Tuesday, 2 October 2012

Where's the Spoon?: Terra Madre Local Chef's Dinner

As I reflect on one of the best dinners I have ever had in the States, I've begun trying to articulate how very fortunate I have been to continue to meet a diverse array of foodies since moving to central Ohio and especially since I began working on Denison's Food and Culture Colloquium many months ago. Since joining Slow Food Columbus in the last few weeks, though, it seems I've been put on a fast forward track to catch up with the growth of food interests in this area. And after last night's Terra Madre Local Chefs Dinner set in tucked away Basi Italia--a true blockbuster of a fundraiser--it was very clear that food not only brings folks from all walks of life together and that it has been my clearest entrée into being connected to a glocal culture removed from yet still connected to Denison and the daily life of living on a small, liberal arts campus.

Hosted by one of Central Ohio's nine Terra Madre delegates and upcoming Chef de Cuisine Dave MacLennan and chef/owner Johnny Dornback, last night's dinner also welcomed into the kitchen Bill Glover, owner of Sage American Bistro and Executive Chef of The Gallerie Bar & Bistro; Adam Cobb of Latitude 41; Erik Till, chef/owner of Commonwealth Sandwich Bar and the soon-to-open White Rabbit (in close proximity to Double Happiness); and Ryan Beck of Sage American Bistro. In addition, local spirits and beverage partners (all central Ohio-based)--Middle West Spirits, Vintage Wine Distributor, Rockmill Brewery, Vanguard Wines, Brothers Drake Meadery & Bar and Stauf's Coffee Roasters--allowed for the drinks to speak for themselves, conversing with the food and making their presence known. And so, with this context in mind, let's get onto this food journey!

As we (I was joined last night by Maureen, who had also gone to one of Slow Food Columbus's last fundraising events a few weeks ago) made our way to the front steps of Basi Italia, the unmistakable aroma of fine dining filled the air and carried onto the back patio where the evening's guests were first gathering. Glass of Canella Prosecco (Italy) in hand, a trio of hors d'œuvres were set out and equally aesthetically delicious.

Without first seeing the hors d'œuvres, I began with what I would soon learn was a lobster profiterole. As I took my first bite, I could taste an unexpected heavy smell of orange (if nothing else, I was expecting lemon because of the lobster) which shifted over to a bright summer and freshness from the lobster wrapped up in the pillowy pastry and finished on a slight salty caviar tone. It turns out I should trust my palate a bit more as we soon read the profiteroles included shaved fennel, citrus crème fraiche and hackleback caviar.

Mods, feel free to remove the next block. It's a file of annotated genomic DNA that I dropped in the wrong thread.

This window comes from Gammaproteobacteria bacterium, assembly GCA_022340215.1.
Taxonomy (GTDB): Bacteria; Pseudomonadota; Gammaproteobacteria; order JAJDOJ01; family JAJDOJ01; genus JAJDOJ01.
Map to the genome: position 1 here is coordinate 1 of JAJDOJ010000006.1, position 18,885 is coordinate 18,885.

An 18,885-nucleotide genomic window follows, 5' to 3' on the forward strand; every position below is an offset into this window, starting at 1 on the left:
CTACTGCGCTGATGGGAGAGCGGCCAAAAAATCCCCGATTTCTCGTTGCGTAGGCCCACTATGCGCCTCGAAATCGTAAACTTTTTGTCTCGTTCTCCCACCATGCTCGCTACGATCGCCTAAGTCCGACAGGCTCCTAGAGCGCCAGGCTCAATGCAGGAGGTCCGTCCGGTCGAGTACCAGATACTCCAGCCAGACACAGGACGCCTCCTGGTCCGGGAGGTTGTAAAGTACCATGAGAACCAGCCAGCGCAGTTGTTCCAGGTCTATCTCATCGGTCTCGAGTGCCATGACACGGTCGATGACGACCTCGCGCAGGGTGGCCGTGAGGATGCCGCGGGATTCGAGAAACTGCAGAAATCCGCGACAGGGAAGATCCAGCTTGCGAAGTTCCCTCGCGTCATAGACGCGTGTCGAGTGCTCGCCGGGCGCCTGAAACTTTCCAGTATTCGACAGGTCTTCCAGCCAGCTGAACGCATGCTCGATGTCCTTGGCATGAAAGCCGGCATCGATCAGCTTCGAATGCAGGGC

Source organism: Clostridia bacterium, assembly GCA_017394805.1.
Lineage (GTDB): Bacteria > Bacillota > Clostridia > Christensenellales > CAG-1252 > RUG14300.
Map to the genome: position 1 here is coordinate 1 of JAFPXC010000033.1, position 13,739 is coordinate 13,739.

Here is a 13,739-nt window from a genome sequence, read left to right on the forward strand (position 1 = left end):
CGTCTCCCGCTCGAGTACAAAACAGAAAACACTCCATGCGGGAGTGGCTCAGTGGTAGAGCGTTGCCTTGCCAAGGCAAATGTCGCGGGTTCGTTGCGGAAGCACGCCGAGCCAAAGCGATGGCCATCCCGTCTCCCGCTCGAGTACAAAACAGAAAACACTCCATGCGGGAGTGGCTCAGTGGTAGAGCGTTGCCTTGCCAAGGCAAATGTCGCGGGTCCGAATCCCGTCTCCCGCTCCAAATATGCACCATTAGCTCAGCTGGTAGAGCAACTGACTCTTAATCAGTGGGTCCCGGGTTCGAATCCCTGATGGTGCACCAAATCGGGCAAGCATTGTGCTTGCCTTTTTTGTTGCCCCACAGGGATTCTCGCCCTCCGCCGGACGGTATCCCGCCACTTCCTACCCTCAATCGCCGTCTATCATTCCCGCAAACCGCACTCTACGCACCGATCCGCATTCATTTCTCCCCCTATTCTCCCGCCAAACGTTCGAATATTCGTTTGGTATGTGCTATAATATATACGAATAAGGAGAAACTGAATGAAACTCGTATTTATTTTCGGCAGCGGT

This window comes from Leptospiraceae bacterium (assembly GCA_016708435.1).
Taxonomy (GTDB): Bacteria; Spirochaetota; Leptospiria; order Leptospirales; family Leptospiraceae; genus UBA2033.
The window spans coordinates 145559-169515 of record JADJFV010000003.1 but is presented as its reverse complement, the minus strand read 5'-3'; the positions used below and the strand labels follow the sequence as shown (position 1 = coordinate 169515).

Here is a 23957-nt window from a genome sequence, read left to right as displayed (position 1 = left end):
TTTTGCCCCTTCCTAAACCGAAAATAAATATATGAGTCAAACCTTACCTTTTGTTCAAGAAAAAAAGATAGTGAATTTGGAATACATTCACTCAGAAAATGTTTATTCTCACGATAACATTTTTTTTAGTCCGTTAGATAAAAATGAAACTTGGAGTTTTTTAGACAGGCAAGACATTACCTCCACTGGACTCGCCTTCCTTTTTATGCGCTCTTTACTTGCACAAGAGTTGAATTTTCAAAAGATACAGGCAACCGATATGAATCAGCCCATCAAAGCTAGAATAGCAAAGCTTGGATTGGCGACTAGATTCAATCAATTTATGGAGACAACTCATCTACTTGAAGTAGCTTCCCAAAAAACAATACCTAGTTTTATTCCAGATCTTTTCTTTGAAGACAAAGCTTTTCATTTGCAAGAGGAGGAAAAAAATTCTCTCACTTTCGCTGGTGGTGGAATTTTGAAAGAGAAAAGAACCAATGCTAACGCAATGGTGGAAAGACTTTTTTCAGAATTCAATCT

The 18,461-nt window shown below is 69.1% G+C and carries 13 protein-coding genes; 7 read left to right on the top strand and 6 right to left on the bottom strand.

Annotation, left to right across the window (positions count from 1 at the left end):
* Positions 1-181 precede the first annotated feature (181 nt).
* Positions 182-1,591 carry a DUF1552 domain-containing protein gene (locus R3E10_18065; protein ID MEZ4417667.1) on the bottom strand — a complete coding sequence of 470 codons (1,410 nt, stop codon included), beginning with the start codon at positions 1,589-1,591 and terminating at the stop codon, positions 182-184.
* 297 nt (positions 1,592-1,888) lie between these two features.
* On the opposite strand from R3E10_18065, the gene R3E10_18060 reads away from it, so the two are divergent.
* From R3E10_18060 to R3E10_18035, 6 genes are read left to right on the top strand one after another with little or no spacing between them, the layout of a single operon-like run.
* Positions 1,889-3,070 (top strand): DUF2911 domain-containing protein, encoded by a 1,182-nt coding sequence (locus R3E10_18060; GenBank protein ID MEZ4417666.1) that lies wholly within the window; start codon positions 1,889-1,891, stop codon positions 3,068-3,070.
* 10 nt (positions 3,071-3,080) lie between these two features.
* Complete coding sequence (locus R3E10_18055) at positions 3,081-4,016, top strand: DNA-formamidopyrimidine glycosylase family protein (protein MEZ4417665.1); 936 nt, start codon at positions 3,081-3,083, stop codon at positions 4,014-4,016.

Next up was the slightly more difficult to eat crostini which we read supported a pork rillette atop which sat a small amount of carrot gastrique and scallion, and under which sat one of the best and most memorable components of the entire meal: blackberry ketchup. Growing up in a Filipino household, banana ketchup (catsup) was certainly a condiment of which I was aware (though always resisted enjoying); but something about this blackberry ketchup has opened up the possibilities for considering anything other than tomatoes as acceptable ketchup bases.

Finishing off this trio was a clearly recognisable pepper seared tuna topped with the very distinguishable flavour profile of foie gras (in the form of a mousse). A surf and turf kind of party in its own right, these sat on a thin layer of spicy tomato jam and a shaved bread crisp. For those who aren't a huge fan of spice, such as myself, the fat from the foie gras helped to calm what little heat there actually was, without being overpowering.

As folks continued to arrive, Maureen and I began to notice different glasses floating about and soon after tried the OYO Citron Blossom and Pesco Rouge (OYO Stone Fruit Vodka + a touch of Prosecco) cocktails. On the patio, we met scaffolding sourcer by trade and local, small batch coffee roaster and entrepreneur Jason Valentine (owner of Thunderkiss Cofee), his wife Emily, and Chef Stefan of Commonwealth and cousin of Chef Erik, all of whom joined us, after Chef Johnny explained the evening's menu, at our table inside Basi Italia for the start of the dinner service.

On the tables awaiting each of us was the first drink pairing, Rockmill Brewery's Saison; as one who typically chooses wine above all else, the most I could say at the time was that this beer had a deep flavour that finished rather crisply and with very little bitterness to it, i.e., something I would drink again.

The Saison was paired then with the "soup" course; as Chef Adam explained, the proper ingredients didn't arrive and so what was actually presented to us was more or less an improvisation of what was available. Playing off the pears and apples that seem to be more readily available here in Ohio than in Michigan, set before us was a roasted apple (with a little bit of olive oil, salt and pepper), granny smith and red delicious apple chips made with a dehydrator, a warm farro salad, an emulsification with apple cider, a bit of bleu cheese and a pear and parsnip purée. The creativity and courage of today's chefs continue to baffle me, alongside the impressive amount of research (intentional or otherwise) that becomes evident when considering the blend of local ingredients with the Italians roots of this restaurant.